You Are What You Read

Reviews of books as I read them. This is basically a (web)log of books I've read.

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Location: Lawrenceville, Georgia, United States

I am a DBA/database analyst by day, full time father on evenings and weekends.

Thursday, September 18, 2008

The Last of the Mohicans

I remember studying early American literature in college but I hadn't had the chance to read James Fenimore Cooper's The Last of the Mohicans until recently. I finally picked it up at the library and finished reading it last week. It is an insightful view into American history, and a stirring story.

The book centers around, Cora and Alice, the two daughters of Munro, the officer in charge of the British forces at Fort William Henry. Major Duncan Heyward leads the young women to the fort with the help of a Huron named Magua, also known as Le Renard Subtil. Magua leads the party into a trap and they are helped by an American hunter named Hawkeye and his two Mohican friends. Hawkeye and his friends manage to escape when the others are captured, and they come to their rescue. The group barely makes it to the fort through the advancing French army.

When Munro receives word that he will not receive reinforcements, he negotiates a deal with the French general to let them retreat. However, the Indian allies of the French are too bloodthirsty to let their enemies go and attack the retreating soldiers and their families. Cora and Alice are captured by Magua and taken north to the Huron lands. Heyward and Munro travel with Hawkeye and the Mohicans to rescue them again.

When they reach the camp of the Hurons, they use trickery to rescue Alice. They escape with her to a neighboring camp of Delawares, allies of the Hurons, where Magua has left Cora. Yet Magua follows and convinces the Delawares that Cora is his rightful prize. When he leaves with her, Uncas, the younger Mohican, follows with the Delawares. In the final fight, Uncas cannot save Cora from Magua.

The description of pre-Colonial life is fascinating, from the landscape to the Indians to the soldiers. Hawkeye is clearly the central figure: his actions lead all the others, and the rest look to him for leadership. Munro is nearly incapacitated with grief and lets the others lead him around. But Hawkeye's knowledge of the wilderness, and more importantly Indian ways, is what helps them the most. He is an interesting character because he is both a man of action and a man of words. He represents a kind of amalgam of civilized and native worldviews.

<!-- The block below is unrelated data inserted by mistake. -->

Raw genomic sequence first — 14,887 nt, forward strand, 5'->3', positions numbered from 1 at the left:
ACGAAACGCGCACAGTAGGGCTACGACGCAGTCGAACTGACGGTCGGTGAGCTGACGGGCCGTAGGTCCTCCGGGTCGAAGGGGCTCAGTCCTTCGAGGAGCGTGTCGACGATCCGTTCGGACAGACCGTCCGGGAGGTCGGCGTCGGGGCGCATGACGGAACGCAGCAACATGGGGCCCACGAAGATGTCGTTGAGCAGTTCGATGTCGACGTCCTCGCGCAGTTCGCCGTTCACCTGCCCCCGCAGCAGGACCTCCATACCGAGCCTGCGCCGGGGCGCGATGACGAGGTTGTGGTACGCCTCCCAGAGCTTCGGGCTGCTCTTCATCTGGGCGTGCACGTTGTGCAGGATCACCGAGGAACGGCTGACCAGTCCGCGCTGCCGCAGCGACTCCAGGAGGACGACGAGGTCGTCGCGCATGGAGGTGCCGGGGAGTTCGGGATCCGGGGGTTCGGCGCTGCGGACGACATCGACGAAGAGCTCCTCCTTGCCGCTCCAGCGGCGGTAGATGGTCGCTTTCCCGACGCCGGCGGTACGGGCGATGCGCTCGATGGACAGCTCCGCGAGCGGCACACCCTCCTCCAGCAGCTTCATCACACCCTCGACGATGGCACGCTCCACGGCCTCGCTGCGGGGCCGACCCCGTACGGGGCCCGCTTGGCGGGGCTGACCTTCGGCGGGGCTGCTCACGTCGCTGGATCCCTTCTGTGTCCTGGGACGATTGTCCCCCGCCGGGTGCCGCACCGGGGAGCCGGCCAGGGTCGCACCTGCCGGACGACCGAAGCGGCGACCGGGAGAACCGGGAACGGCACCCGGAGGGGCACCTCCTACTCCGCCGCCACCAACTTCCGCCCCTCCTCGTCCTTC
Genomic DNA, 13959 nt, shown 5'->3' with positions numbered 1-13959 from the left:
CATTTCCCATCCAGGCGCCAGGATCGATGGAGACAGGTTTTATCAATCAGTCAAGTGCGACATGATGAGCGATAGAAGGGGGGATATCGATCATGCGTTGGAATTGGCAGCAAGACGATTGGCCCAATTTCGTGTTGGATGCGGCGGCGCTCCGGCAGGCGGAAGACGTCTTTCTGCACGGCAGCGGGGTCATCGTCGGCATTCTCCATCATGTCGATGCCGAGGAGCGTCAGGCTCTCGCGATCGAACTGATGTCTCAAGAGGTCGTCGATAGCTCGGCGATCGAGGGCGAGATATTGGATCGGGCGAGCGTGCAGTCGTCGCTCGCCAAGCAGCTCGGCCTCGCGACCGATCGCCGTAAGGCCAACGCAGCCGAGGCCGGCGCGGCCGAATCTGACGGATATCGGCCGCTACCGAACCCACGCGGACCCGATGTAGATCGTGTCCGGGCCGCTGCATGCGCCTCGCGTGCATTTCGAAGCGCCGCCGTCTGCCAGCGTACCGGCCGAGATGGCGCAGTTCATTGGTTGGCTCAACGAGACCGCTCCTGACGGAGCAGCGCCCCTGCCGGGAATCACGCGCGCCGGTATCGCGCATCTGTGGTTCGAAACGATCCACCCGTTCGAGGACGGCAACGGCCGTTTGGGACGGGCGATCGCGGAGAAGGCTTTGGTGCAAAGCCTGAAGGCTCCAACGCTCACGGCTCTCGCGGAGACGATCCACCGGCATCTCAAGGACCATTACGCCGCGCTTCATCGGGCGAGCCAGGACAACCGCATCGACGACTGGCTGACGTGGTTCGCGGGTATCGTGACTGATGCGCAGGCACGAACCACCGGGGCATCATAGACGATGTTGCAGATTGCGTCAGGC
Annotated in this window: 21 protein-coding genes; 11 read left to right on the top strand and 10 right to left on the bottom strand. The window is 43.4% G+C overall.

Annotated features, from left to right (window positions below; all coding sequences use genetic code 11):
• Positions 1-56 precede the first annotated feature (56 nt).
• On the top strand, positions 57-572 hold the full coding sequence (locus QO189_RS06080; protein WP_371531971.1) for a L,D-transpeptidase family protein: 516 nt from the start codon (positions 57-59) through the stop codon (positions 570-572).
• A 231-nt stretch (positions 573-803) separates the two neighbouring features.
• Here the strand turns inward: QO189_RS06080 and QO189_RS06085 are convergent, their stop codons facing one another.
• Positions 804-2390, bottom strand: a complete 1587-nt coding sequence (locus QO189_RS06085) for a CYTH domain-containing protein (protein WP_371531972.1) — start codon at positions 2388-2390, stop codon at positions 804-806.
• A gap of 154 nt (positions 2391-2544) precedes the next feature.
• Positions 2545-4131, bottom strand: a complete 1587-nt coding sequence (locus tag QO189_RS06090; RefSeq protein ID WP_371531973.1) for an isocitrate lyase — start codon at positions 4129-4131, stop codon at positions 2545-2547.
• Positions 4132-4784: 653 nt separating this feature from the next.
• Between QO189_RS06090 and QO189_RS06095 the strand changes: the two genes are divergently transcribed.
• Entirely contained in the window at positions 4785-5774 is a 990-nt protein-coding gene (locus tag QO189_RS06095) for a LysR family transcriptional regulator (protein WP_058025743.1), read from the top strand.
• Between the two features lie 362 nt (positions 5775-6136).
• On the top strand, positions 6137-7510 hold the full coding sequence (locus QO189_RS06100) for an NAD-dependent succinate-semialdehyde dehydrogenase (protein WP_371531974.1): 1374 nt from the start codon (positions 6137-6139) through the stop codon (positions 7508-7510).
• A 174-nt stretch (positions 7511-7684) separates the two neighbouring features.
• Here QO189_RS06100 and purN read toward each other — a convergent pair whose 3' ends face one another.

The action is pretty exciting throughout the story. From the start to the end their is suspense about the fate of the party. They are lost, betrayed, attacked, penned in, captured, rescued, and captured again. There is a lot of drama between the daughters and their rescuers, the French and British generals, and the Indians and the Americans. The relationship of the natives is complex. The Delaware associated with Uncas are nominally allied to the French but have decided not to fight. There are alliances and schisms. The book is a fascinating study in the events of the war and the powers behind it. But it is also a great adventure story and drama, highlighting the troubles of a small band of Americans and their friends.

The language is a little flowery for modern tastes. The style is closer to Shakespeare or classical works, using latinate words and long sentences. It takes a little to get used to, especially in dialogue from an uneducated scout. But in the end it won me over. It's a great story and an American classic. A


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